playing cards

skilliyay | 15:11 Thu 30th Aug 2007 | Quizzes & Puzzles
I think that if I was to shuffle a standard deck of 52 playing cards, that a deck of cards would never have been in that exact order anywhere in the world ever!
Do people agree or disagree?

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I imagine there must be several million possible combinations, but my maths isn't up to supplying the answer.
Where's crofter .. I feel sure he could offer a definitive solution!!??
Yes, but it's still a finite number - so, given how long so many people have been playing cards throughout the world, I would have thought every permutation would have been hit by now. Bit impossible to prove though...
More than several million, I think, sarumite.
It's the total number of permutations of 52 distinct cards, which is 52! (aka 52 factorial, ie.,
52 x 51 x 50 x 49 x .......... x 2 x 1), which is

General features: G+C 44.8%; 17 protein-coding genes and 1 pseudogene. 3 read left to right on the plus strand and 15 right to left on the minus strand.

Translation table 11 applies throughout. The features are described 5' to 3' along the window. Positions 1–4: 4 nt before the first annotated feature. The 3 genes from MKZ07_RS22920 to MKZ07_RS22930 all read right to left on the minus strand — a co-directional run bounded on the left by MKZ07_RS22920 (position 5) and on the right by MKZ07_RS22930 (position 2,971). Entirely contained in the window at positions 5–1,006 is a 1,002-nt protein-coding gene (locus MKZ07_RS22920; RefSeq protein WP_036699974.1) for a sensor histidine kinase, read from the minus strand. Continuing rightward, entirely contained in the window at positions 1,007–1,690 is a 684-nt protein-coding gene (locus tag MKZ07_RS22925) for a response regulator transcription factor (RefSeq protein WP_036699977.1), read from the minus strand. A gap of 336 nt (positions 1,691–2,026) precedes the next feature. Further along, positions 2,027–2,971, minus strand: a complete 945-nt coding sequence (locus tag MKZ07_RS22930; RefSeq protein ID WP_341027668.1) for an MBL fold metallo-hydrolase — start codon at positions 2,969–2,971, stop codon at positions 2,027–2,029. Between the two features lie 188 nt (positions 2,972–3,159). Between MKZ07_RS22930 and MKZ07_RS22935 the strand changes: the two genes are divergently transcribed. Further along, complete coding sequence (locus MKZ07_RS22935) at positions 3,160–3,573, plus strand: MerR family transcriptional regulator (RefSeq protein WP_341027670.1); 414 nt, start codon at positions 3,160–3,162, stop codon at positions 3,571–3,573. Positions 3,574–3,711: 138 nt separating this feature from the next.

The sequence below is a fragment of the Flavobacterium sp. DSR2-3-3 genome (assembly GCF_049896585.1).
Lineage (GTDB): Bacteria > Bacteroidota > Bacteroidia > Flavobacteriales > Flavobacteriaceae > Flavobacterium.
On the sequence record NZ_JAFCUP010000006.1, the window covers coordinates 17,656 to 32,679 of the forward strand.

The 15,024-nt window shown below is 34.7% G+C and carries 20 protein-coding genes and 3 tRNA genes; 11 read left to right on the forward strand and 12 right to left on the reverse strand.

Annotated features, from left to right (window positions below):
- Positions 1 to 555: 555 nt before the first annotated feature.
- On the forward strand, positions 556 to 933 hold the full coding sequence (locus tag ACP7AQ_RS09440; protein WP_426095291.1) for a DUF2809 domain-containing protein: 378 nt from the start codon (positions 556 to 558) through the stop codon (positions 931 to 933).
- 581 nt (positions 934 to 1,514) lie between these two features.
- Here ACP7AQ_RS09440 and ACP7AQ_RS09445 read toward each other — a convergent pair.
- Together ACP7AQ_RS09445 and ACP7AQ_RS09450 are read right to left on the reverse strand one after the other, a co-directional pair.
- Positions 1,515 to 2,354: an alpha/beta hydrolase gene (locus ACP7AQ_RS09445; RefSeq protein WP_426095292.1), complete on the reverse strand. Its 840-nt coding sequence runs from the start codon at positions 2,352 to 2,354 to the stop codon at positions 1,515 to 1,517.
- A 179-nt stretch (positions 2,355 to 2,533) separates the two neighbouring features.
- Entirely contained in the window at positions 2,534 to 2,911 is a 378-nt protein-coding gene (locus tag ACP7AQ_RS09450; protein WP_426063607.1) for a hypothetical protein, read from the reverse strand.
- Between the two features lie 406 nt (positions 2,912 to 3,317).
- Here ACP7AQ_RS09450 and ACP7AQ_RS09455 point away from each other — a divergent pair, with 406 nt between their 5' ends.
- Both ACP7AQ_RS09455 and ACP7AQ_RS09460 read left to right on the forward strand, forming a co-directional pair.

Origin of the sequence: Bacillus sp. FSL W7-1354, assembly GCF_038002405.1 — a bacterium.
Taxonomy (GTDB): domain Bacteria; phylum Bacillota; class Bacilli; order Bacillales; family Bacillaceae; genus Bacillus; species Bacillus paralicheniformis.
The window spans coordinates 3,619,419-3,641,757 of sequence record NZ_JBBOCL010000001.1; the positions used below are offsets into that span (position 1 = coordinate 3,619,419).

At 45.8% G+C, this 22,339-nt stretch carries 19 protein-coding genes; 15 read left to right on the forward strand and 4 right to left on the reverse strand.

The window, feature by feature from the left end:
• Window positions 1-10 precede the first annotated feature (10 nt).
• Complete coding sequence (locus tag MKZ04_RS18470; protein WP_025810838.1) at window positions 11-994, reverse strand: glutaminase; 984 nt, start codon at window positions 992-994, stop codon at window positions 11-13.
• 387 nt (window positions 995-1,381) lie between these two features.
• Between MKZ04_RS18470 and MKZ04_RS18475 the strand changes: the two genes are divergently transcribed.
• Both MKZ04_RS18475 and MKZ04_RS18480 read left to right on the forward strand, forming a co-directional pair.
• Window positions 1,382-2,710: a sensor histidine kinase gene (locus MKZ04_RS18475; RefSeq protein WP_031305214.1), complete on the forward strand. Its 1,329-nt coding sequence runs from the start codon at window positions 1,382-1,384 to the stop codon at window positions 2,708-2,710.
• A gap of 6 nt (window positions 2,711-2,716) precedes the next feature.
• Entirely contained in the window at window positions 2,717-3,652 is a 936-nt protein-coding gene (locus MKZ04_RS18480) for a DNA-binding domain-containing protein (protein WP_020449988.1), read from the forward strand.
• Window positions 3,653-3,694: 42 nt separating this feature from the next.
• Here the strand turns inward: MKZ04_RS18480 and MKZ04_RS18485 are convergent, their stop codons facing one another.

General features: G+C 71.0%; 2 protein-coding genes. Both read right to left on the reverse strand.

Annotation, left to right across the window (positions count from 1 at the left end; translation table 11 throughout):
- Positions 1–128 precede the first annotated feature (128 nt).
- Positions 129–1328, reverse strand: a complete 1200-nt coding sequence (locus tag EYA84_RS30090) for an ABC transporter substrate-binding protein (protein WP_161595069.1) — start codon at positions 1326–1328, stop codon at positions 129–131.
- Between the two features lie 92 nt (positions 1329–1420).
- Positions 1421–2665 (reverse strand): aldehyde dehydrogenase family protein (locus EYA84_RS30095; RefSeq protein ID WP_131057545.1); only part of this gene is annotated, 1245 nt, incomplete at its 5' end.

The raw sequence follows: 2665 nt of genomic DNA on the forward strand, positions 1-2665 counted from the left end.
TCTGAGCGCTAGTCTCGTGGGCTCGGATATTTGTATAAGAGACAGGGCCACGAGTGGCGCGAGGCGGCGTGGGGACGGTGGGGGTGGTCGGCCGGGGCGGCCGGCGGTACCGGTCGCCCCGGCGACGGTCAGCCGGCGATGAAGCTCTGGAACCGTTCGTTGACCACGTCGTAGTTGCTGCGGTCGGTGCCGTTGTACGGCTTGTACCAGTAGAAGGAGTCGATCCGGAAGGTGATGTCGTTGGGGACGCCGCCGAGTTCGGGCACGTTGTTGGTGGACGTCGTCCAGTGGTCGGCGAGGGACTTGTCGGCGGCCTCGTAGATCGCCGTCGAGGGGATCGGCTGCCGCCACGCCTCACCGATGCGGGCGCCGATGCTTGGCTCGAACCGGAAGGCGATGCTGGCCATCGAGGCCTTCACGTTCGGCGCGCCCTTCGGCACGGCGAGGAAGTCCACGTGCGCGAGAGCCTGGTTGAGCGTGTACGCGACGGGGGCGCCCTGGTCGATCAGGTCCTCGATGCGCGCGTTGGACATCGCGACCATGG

(deep breath)

80,658,175,170,943,878,571,660,636,856,403,766,975,289,505,440,883,277,824,000,000,000,000

according to http://www.bjstrat.net/shuffles.htm

My calculator puts 52! as just over 8 x 10^67
Blimey!
Or, to put it another way (roughly) -

if you assume a time of 5 seconds to shuffle a deck of cards, that's
12 shuffles a minute
= 720 shuffles an hour
= 17,280 shuffles a day (24 hours)
= 120,960 shuffles a week (7 days)
= 6,289,920 shuffles a year (52 weeks)

If you further assume 6.6 (American) billion people in the world, and EACH of them shuffling a deck, and producing UNIQUE results every time, that's

41,513,472,000,000,000 unique permutations a year.

And you'd still need
19,429,397,563,023,367,106,384,317,085,404,000,000,000,000,000,000 (1.94 x 10^51) years to get every permutation.
Don't get that last bit - your number of years is way higher than the number of permutations.

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